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Seagrass meadows are among the most productive ecosystems, with Posidonia oceanica being the most important species along the Mediterranean coastline. This species forms extensive mono-specific meadows that are extremely sensitive to medium-high levels of disturbance and are being threatened by fast environmental changes caused by global warming and increasing human activities. The impact can either reflect in higher turbidity along the water column and in increased UV radiation, making the light availability one of the most important factors affecting P. oceanica distribution. Plants developed mechanisms of adaptations at multiple levels to track and cope with fluctuations and changes in the light environment. At molecular level, the modulation of gene expression in response to environmental changes allows plants to optimize the utilization of light energy for growth and to prevent damages due to its excess. To detect the relevant molecular adaptation strategies evolved by P. oceanica and to assess the plasticity showed in the acclimation under different light regimes, we are employing studies both in natural and controlled conditions. Here, we describe the differences in photo acclimation of plants living along the bathymetric cline observed in field and in a common garden experiment in mesocosms, after the exposition to contrasting light regimes. Using a transcriptional approach (both RT -qPCR and RNA-seq) coupled with a physiological one, we are also testing potential divergences existing among populations and individuals related to light sensitivity. These data should supply new insights for the management of seagrasses ecosystems, for the development of most successful transplantation strategies and ultimately for conservation of biodiversity of these precious ecosystems.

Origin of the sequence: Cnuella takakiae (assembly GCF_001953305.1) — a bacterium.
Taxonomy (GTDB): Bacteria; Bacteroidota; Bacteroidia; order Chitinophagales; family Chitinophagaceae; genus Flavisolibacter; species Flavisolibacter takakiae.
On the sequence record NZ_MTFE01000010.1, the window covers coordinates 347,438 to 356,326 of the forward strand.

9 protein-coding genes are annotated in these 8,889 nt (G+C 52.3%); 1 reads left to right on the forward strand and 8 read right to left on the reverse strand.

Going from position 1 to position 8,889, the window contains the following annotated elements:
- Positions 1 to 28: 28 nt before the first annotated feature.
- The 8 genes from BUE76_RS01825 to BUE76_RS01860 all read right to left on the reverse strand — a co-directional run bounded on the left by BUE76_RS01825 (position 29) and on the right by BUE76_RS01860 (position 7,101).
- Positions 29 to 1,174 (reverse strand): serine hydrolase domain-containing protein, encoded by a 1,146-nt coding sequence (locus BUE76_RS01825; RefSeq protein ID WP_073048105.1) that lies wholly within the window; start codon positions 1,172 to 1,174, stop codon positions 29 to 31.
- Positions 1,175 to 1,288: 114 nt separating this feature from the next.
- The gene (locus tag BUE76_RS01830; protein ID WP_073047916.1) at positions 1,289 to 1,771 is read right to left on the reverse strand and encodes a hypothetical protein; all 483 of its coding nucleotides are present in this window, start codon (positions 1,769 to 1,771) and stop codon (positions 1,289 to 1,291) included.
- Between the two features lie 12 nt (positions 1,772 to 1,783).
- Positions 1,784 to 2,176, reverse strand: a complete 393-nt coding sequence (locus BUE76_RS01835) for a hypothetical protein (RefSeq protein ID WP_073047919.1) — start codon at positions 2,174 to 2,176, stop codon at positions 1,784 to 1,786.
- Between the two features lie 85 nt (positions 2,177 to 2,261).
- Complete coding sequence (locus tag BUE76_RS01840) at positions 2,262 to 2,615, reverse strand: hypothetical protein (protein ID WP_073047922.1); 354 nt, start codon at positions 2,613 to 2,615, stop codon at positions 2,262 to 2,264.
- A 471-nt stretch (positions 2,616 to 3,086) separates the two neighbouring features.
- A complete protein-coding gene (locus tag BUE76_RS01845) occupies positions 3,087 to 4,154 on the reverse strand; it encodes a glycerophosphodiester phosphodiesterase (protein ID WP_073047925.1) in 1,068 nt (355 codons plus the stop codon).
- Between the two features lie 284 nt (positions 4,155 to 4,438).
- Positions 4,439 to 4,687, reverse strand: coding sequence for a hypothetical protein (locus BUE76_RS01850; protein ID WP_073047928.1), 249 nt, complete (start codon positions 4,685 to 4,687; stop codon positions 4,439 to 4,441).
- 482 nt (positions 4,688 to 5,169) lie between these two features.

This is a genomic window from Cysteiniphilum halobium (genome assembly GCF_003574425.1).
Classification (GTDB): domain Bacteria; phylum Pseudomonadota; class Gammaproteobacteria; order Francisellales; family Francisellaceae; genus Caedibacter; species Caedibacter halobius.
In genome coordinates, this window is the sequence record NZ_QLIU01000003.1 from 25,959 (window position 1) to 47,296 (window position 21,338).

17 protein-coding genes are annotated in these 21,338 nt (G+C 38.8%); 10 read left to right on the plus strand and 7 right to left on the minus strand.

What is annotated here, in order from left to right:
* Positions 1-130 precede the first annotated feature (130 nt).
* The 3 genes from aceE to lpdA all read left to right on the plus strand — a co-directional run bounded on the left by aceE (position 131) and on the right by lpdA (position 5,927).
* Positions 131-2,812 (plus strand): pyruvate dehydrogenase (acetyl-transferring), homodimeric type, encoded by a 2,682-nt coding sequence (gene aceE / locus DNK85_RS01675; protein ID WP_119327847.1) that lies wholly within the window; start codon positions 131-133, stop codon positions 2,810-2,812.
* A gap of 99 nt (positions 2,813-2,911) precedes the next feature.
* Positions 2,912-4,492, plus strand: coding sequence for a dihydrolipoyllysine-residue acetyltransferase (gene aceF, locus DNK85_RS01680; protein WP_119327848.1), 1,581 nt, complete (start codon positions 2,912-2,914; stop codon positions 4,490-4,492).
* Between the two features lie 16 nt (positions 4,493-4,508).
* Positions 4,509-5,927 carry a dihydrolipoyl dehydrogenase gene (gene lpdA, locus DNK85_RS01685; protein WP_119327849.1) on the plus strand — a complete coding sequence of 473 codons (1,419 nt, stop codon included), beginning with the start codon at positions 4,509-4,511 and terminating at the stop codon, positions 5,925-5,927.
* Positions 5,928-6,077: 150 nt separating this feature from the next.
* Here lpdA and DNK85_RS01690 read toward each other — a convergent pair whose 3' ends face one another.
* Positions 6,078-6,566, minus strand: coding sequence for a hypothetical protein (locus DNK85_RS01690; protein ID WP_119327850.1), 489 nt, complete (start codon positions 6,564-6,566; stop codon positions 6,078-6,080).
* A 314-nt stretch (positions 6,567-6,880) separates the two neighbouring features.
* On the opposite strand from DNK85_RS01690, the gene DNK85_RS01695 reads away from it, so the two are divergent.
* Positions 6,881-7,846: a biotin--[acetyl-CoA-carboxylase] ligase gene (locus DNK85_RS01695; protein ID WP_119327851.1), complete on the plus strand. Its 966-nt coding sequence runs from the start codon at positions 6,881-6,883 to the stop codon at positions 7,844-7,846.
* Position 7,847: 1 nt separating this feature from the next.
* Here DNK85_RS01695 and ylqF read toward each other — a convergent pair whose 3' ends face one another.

This is an abstract which has been accepted as an oral presentation at the 4th Mediterranean Seagrass Workshop 2015.